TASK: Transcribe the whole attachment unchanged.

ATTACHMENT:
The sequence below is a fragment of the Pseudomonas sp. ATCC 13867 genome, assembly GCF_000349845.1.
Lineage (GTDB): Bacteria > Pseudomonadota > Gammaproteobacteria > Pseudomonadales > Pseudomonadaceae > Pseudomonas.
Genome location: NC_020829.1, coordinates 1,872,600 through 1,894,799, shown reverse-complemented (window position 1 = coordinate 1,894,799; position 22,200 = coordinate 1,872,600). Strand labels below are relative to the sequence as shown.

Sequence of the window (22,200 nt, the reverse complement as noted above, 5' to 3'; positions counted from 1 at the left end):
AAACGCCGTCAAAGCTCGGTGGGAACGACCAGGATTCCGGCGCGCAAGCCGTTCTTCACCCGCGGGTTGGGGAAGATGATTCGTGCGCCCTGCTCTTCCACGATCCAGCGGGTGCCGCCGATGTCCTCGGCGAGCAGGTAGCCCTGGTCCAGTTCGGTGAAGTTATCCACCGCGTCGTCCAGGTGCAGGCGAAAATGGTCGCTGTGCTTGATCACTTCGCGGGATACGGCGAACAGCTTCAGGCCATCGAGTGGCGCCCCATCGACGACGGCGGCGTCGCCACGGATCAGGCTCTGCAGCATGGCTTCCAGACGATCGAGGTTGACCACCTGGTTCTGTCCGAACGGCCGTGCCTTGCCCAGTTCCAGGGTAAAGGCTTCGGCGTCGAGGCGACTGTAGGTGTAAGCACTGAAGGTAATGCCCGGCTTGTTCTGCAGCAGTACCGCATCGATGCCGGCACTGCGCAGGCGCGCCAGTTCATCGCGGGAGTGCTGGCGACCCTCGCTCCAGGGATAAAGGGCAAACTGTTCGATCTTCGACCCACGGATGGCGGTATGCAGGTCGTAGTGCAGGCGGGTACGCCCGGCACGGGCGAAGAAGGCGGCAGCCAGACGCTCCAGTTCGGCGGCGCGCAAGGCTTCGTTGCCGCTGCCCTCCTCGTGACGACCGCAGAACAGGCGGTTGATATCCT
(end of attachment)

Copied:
The sequence below is a fragment of the Pseudomonas sp. ATCC 13867 genome, assembly GCF_000349845.1.
Lineage (GTDB): Bacteria > Pseudomonadota > Gammaproteobacteria > Pseudomonadales > Pseudomonadaceae > Pseudomonas.
Genome location: NC_020829.1, coordinates 1,872,600 through 1,894,799, shown reverse-complemented (window position 1 = coordinate 1,894,799; position 22,200 = coordinate 1,872,600). Strand labels below are relative to the sequence as shown.

Sequence of the window (22,200 nt, the reverse complement as noted above, 5' to 3'; positions counted from 1 at the left end):
AAACGCCGTCAAAGCTCGGTGGGAACGACCAGGATTCCGGCGCGCAAGCCGTTCTTCACCCGCGGGTTGGGGAAGATGATTCGTGCGCCCTGCTCTTCCACGATCCAGCGGGTGCCGCCGATGTCCTCGGCGAGCAGGTAGCCCTGGTCCAGTTCGGTGAAGTTATCCACCGCGTCGTCCAGGTGCAGGCGAAAATGGTCGCTGTGCTTGATCACTTCGCGGGATACGGCGAACAGCTTCAGGCCATCGAGTGGCGCCCCATCGACGACGGCGGCGTCGCCACGGATCAGGCTCTGCAGCATGGCTTCCAGACGATCGAGGTTGACCACCTGGTTCTGTCCGAACGGCCGTGCCTTGCCCAGTTCCAGGGTAAAGGCTTCGGCGTCGAGGCGACTGTAGGTGTAAGCACTGAAGGTAATGCCCGGCTTGTTCTGCAGCAGTACCGCATCGATGCCGGCACTGCGCAGGCGCGCCAGTTCATCGCGGGAGTGCTGGCGACCCTCGCTCCAGGGATAAAGGGCAAACTGTTCGATCTTCGACCCACGGATGGCGGTATGCAGGTCGTAGTGCAGGCGGGTACGCCCGGCACGGGCGAAGAAGGCGGCAGCCAGACGCTCCAGTTCGGCGGCGCGCAAGGCTTCGTTGCCGCTGCCCTCCTCGTGACGACCGCAGAACAGGCGGTTGATATCCT